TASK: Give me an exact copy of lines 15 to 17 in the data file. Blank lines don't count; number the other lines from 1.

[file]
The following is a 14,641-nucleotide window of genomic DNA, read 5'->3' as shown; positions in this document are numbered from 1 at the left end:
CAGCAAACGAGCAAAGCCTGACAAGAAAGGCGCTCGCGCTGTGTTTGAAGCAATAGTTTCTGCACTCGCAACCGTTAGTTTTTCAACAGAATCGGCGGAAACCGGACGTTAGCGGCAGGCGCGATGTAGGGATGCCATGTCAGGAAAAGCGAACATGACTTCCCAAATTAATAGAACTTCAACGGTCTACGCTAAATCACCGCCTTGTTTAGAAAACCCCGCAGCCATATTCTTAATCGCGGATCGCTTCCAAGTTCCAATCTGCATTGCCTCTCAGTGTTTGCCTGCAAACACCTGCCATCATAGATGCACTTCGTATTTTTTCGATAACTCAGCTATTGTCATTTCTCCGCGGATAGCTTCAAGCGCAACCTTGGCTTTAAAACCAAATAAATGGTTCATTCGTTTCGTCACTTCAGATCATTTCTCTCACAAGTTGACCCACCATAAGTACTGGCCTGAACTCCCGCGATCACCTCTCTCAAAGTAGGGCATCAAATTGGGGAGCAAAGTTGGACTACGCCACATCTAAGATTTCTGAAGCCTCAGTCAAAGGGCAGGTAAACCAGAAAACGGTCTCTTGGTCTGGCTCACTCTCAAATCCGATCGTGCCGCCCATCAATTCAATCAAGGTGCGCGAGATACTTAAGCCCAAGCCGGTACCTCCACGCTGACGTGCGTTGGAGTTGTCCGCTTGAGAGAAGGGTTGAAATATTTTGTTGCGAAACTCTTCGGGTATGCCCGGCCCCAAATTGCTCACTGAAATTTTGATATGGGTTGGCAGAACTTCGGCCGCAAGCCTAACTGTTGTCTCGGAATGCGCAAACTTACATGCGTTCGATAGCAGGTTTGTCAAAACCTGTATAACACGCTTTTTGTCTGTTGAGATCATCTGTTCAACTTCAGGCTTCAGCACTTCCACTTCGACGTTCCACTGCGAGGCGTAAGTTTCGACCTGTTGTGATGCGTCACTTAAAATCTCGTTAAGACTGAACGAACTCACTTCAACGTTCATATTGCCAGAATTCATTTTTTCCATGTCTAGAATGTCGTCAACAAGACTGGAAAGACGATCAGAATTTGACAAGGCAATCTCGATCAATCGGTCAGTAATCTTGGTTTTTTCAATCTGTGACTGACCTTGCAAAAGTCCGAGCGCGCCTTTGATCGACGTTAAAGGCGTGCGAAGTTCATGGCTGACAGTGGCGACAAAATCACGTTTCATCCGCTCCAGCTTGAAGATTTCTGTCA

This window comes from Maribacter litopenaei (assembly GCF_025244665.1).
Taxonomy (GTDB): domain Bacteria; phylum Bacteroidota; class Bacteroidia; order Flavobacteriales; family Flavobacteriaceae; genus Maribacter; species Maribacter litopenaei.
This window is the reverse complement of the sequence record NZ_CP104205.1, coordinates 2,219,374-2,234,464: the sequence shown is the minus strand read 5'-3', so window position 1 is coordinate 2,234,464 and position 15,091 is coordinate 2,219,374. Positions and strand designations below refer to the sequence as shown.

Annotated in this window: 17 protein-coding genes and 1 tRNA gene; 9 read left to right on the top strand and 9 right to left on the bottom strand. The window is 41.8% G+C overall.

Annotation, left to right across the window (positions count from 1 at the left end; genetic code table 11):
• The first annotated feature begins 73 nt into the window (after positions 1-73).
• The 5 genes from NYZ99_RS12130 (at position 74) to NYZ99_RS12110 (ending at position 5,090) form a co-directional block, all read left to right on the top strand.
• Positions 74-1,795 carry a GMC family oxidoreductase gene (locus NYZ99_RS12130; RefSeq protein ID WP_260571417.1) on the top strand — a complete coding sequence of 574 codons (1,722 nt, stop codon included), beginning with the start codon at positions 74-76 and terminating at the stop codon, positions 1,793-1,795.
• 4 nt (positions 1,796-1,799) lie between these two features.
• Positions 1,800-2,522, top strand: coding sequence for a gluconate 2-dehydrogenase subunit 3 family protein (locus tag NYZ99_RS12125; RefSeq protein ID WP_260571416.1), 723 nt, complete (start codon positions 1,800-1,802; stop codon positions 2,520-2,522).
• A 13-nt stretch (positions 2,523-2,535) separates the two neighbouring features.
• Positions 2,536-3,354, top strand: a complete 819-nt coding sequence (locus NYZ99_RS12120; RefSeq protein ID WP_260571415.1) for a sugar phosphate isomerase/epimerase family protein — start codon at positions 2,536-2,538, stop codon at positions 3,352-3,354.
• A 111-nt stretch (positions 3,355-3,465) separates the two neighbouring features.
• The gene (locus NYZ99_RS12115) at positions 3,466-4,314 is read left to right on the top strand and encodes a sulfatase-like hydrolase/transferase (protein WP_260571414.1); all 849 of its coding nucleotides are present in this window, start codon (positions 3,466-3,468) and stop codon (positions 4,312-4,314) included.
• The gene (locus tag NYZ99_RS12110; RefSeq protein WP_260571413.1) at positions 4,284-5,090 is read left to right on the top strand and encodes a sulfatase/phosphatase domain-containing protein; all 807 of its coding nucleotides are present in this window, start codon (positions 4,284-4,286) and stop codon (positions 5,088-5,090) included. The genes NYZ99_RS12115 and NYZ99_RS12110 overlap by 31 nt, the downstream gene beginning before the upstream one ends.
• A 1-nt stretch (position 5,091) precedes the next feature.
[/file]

• A 111-nt stretch (positions 3,355-3,465) separates the two neighbouring features.
• The gene (locus NYZ99_RS12115) at positions 3,466-4,314 is read left to right on the top strand and encodes a sulfatase-like hydrolase/transferase (protein WP_260571414.1); all 849 of its coding nucleotides are present in this window, start codon (positions 3,466-3,468) and stop codon (positions 4,312-4,314) included.
• The gene (locus tag NYZ99_RS12110; RefSeq protein WP_260571413.1) at positions 4,284-5,090 is read left to right on the top strand and encodes a sulfatase/phosphatase domain-containing protein; all 807 of its coding nucleotides are present in this window, start codon (positions 4,284-4,286) and stop codon (positions 5,088-5,090) included. The genes NYZ99_RS12115 and NYZ99_RS12110 overlap by 31 nt, the downstream gene beginning before the upstream one ends.